What is an Inadequate Security Premises Liability Case in NYC?

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Did you know that property owners have a legal obligation to ensure that their locations provide adequate security measures to their visitors? While sometimes getting robbed, assaulted, or victimized in other ways is unavoidable, there are cases when the crime is a direct result of failing to take these measures.

Failures could look like:

  • A failure to provide adequate lighting
  • A failure to install or repair security systems or cameras
  • A failure to repair broken locks or window latches
  • A failure to repair broken windows or doors
  • Broken buzzers or gate systems
  • A failure to screen tenants in apartment buildings
  • A failure to staff adequate security personnel in high-crime areas, or at high-volume events.

Inadequate security cases arise quite often in New York because many apartments are marketed with security features that are allowed to break down. If you are paying rent to have a doorman and a buzzer at your New York City apartment and the landlord fails to replace the doorman after they quit or the buzzer after it breaks down, and this results in a crime that causes you injury, you might well have grounds to sue that landlord.

In order to prove inadequate security liability:

  • The crime must be foreseeable, based on a history of criminal activity on the premises or in the neighborhood.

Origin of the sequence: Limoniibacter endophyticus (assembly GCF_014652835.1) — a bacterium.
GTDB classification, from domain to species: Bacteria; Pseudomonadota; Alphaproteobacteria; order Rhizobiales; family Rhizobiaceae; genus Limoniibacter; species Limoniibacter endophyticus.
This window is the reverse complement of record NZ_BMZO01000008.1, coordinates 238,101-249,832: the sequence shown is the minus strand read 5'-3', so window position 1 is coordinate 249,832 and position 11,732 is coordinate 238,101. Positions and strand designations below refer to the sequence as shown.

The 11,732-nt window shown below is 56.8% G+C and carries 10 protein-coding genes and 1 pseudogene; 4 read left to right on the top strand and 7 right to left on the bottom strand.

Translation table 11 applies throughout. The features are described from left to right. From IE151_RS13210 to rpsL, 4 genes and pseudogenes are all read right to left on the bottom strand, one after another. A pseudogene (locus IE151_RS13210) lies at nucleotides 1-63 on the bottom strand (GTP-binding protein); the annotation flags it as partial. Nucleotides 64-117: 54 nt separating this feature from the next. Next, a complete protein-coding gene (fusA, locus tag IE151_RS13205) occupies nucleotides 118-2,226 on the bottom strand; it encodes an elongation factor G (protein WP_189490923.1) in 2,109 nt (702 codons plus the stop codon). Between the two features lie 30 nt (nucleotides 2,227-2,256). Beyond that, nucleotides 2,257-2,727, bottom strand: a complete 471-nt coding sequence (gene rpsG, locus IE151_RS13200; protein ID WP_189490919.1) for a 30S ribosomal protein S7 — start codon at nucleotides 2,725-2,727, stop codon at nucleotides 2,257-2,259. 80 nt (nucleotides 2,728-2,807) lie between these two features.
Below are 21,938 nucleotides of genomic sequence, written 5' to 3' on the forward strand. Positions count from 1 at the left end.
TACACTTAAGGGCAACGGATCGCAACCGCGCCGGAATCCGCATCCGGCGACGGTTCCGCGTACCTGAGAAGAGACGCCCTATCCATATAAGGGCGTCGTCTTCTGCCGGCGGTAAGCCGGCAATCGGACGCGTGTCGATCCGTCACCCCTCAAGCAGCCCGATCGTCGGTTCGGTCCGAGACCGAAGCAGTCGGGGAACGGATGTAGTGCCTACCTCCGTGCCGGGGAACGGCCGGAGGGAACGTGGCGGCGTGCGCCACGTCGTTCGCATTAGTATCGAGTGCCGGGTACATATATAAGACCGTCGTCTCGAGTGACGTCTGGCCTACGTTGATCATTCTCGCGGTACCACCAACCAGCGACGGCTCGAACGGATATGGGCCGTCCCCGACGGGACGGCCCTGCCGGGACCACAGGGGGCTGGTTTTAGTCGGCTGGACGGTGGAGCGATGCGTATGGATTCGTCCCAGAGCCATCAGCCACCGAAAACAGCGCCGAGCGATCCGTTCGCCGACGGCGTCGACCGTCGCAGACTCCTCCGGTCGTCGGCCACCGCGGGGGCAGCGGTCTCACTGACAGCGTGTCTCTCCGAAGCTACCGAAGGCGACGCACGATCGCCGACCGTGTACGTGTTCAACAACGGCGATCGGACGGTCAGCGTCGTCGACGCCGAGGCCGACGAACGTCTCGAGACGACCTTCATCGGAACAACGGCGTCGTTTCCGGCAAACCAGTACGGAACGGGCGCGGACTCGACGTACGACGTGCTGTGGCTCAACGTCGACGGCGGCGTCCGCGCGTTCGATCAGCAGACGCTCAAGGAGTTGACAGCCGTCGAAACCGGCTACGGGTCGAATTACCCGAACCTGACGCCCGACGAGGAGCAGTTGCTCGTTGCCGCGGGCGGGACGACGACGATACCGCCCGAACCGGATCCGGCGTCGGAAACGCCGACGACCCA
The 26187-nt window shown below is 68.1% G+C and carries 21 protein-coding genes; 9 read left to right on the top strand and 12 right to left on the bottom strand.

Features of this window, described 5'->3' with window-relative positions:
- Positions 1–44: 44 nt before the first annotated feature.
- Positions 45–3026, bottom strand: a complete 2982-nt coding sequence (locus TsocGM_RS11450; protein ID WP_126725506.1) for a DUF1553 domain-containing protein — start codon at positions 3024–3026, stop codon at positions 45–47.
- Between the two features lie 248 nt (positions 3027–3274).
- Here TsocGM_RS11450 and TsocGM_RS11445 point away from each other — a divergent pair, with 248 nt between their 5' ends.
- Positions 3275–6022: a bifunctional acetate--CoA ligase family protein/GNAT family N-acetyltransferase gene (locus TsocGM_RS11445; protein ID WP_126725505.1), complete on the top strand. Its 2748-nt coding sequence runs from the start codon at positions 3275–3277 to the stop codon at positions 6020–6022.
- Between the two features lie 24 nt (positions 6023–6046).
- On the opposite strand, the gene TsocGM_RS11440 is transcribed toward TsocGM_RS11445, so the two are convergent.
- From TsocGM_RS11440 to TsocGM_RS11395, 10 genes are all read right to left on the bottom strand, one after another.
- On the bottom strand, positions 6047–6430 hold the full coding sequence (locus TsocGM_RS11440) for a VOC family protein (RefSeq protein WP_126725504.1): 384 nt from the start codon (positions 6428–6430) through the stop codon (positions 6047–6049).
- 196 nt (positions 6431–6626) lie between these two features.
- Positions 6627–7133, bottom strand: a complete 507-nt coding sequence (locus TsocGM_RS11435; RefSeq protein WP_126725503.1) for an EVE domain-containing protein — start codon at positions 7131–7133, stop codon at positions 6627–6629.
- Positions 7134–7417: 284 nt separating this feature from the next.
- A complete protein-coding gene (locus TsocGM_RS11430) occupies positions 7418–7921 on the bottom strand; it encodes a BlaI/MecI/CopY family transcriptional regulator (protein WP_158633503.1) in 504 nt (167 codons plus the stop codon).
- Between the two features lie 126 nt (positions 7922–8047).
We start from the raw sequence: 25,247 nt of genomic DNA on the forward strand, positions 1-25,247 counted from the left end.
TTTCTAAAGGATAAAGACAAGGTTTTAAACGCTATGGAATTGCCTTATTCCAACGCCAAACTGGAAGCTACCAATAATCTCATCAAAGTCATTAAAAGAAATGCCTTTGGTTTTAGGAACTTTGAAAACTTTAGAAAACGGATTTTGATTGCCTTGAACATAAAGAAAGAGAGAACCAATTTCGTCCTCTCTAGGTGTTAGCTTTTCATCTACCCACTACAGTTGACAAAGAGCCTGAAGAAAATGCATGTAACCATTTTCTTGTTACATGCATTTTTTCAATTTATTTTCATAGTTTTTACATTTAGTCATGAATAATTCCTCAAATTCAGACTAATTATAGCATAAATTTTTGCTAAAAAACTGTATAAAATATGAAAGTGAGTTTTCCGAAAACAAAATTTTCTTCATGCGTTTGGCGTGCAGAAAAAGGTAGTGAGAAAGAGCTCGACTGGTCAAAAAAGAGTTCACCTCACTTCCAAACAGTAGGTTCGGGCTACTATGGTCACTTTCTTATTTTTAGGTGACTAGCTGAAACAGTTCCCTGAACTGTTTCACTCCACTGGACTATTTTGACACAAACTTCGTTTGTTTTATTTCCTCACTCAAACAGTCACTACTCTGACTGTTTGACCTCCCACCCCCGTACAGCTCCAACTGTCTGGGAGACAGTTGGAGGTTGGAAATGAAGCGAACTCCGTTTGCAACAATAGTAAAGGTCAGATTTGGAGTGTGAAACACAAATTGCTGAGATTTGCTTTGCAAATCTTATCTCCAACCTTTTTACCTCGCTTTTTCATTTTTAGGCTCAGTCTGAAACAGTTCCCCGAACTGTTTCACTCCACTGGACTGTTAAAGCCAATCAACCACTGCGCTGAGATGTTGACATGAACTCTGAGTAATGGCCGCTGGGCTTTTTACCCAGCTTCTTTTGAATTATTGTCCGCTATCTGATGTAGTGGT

• The property owner failed to take reasonable steps to prevent the crime, or failed to maintain security measures that were already in place. 
  • You were the victim of a crime as a result.
  • You suffered harm and loss as a result of being a victim of the crime.

If the incident took place on public property and the city was responsible for the negligence then you have just 90 days to file a claim. You have two years to sue a private entity, but there’s rarely any benefit in waiting. By moving fast you can preserve and secure vital evidence in your case.

If you are a victim of a crime your first call should, of course, be to the police. Obtaining medical care should be your second concern. Just save your medical records and police report for later—you’ll need them when you need to launch your personal injury case.

As with any personal injury case, you could be entitled to compensation for your medical bills and lost wages. You could also be eligible for a pain and suffering award based on the trauma, pain, and losses to your quality of life that you’ve been through as a result of the property owner’s negligent actions.

Proving inadequate security isn’t always easy, as it does involve a level of guesswork on the property owner’s part. Fortunately, when you contact our law firm you get outstanding representation on your side that can help you make a case for why the property owner was the negligent source of your suffering. Contact us to schedule a case review today.

See also:

How Does The Burden of Proof Work in an NYC Personal Injury Case?

Resources for Personal Injury Clients in NYC

What to Do When Your New York Landlord Isn’t Making Repairs 



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